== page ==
Celtics coach Brad Stevens insisted all training camp that every one of his 15 players should be prepared to contribute, because their time would come.
It initially was perceived as a move to keep the entire roster engaged. If preseason rotations were any guide, Jared Sullinger would make most of his contributions as a cheerleader. He didn’t come into camp in premium shape, and he made just 38.9 percent of his shots from the field and missing 11 of 22 free throws during the exhibition season.
But just 5:13 into Wednesday’s season opener against the 76ers, with third overall pick Jahlil Okafor looking like the Rookie of the Year favorite, Sullinger entered the game and played as if he had ignored those detractors that had ripped his conditioning.
He finished with 12 points, 7 rebounds, 2 assists, and 1 block in 21 minutes in the Celtics’ 112-95 win. And his performance once again offered a glimpse of Sullinger’s potential. For stretches, he was the best big man on the floor after being considered buried on the bench after an erratic preseason.
Okafor scored four field goals in a 3:03 stretch off starting Celtics center Tyler Zeller, then Stevens decided it was time to implement his philosophy of digging deep into his bench, even if that meant sitting Zeller.
Zeller played that 5:13 of the first quarter, and didn’t return until the fourth. In guidance counselor fashion, Stevens explained to Zeller that Wednesday’s game would be better with someone else playing a chunk of the minutes.
“I told Tyler at halftime, this may not be your night but there’s going to be plenty of them,” Stevens said. “So just stay the course, and I’m glad to see he finished well. He actually defended really well, I thought, at the end of the game, too.”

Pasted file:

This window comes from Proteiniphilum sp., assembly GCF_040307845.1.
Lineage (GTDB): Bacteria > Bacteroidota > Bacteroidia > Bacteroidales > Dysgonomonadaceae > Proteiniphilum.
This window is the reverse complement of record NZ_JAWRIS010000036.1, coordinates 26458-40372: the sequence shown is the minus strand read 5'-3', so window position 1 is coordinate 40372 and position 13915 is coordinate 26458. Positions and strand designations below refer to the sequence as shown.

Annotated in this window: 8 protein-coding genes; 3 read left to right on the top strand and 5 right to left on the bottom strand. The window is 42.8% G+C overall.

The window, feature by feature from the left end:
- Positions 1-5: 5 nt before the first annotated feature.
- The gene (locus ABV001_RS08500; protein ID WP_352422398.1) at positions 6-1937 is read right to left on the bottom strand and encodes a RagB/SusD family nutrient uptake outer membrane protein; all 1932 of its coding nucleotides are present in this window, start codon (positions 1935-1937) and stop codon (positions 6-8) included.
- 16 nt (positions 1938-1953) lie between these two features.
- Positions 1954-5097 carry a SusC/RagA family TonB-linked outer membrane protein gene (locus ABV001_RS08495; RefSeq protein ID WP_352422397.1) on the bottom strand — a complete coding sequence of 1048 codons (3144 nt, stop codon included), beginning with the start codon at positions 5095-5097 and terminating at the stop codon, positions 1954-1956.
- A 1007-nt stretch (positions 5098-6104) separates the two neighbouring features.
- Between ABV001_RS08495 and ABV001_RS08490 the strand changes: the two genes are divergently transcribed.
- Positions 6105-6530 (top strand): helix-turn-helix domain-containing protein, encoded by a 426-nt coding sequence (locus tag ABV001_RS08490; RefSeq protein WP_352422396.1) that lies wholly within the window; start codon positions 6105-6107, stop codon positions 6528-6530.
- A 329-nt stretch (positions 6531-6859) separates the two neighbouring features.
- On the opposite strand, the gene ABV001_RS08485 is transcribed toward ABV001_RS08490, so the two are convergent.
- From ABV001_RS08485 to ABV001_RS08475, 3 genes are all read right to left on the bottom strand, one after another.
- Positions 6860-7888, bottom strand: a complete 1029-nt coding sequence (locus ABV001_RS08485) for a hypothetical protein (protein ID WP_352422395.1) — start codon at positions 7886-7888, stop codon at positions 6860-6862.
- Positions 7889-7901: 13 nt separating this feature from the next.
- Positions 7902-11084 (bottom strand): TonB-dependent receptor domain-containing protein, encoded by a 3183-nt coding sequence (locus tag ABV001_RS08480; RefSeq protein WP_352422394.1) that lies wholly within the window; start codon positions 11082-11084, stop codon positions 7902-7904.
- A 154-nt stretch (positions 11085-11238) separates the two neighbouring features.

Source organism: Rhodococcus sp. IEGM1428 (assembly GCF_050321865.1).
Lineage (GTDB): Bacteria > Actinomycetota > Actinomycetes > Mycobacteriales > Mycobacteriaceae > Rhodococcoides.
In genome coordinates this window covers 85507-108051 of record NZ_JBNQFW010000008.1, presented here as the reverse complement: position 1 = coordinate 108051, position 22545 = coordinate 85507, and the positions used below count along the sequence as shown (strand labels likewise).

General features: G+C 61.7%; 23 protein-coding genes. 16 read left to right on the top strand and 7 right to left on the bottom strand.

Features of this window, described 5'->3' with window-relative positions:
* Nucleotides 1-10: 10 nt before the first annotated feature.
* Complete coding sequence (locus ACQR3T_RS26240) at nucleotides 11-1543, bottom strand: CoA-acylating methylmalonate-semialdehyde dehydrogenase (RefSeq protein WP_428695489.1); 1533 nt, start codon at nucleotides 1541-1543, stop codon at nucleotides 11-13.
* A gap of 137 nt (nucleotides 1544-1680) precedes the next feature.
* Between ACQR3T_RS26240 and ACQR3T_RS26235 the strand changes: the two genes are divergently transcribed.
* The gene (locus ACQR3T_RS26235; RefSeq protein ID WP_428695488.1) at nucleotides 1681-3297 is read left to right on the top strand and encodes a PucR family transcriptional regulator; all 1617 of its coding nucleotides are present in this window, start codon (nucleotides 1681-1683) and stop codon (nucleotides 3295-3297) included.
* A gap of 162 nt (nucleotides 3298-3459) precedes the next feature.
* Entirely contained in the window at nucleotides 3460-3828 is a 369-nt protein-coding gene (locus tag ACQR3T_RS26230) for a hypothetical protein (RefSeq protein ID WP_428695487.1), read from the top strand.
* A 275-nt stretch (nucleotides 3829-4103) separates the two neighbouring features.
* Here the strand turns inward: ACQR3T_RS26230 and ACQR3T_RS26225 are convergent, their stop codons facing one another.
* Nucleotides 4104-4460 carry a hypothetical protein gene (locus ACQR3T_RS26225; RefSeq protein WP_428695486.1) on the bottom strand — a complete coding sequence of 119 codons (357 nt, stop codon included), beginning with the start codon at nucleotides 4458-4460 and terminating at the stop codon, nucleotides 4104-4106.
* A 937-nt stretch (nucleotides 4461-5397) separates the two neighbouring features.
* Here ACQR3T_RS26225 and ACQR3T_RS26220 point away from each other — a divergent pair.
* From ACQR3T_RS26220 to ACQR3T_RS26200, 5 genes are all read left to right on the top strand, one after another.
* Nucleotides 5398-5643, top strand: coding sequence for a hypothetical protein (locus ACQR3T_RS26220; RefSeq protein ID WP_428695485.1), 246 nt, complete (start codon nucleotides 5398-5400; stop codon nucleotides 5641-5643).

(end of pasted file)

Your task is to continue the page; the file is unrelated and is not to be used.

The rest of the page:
Relaying to proud, accomplished professional athletes that there may be games in which they are benched, don’t play at all, or are pulled during a key stretch to exploit a mismatch may not translate well. Zeller played just 10:39, the fewest minutes of any rotation player, and that couldn’t have been easy to accept.
“I think that’s something that’s really hard and will challenge and pull at you,” Stevens said. “I think ultimately, that people like Tyler, people like the guys in that locker room, character will win out. There’s emotions, there’s frustration, but he knows we believe in him and it will be his night another night.”
It was Sullinger’s night, and his behavior afterward was indicative of someone who has confidence in his skills and was not shaken by his preseason performances.
“You’ve always got to be ready, you never know,” he said. “But at the same time, we kind of prepared for something like that. Just because you don’t do it in preseason, that doesn’t make it final.”
In the exhibition finale last Friday in Manchester, N.H., Sullinger contained Okafor because of his physicality and weight advantage. On Wednesday night, Okafor showed more game. He wowed the crowd with his footwork and touch around the basket. But he converted just two field goals in the second half.
“I thought he was good one-on-one guarding [Okafor],” Stevens said of Sullinger. “Sometimes guys do a great job and a guy gets to cooking and you’ve got to change something up, and that’s what happened. [Sullinger] went in pretty early and I thought he did a good job. Everybody’s got to be ready.”
The Celtics could sign Sullinger to a contract extension by Tuesday, but that is highly unlikely. If that deadline passes, Sullinger will be a restricted free agent next summer.
Whether Sullinger is part of the Celtics’ long-term plans is largely in his hands. If he plays like he did Wednesday, taking high-percentage shots, avoiding his obsession with 3-pointers, and playing strong interior defense, he could still emerge as a cornerstone.
It appeared from Stevens’s training camp rotations that Sullinger would have to battle for quality minutes. Jonas Jerebko appeared to be the final player added to the second unit of Isaiah Thomas, Amir Johnson, Evan Turner, and Kelly Olynyk. But with Olynyk suspended for the opener, Sullinger seized his opportunity.
“I mean, are y’all shocked?” Sullinger said. “It’s preseason for a reason. Last year was the opposite, preseason I was shooting the ball hot and then got to the regular season and kind of dwindled down. Hopefully, it’s the opposite.
“I’m always comfortable, that’s never a problem. I’m just out there doing my job. [Not playing well in the preseason] doesn’t stop me from doing what I do. On the court, by myself, I’m in there late at night getting my shots up. Obviously, it paid off tonight.”
Gary Washburn can be reached at firstname.lastname@example.org. Follow him on Twitter @GwashburnGlobe.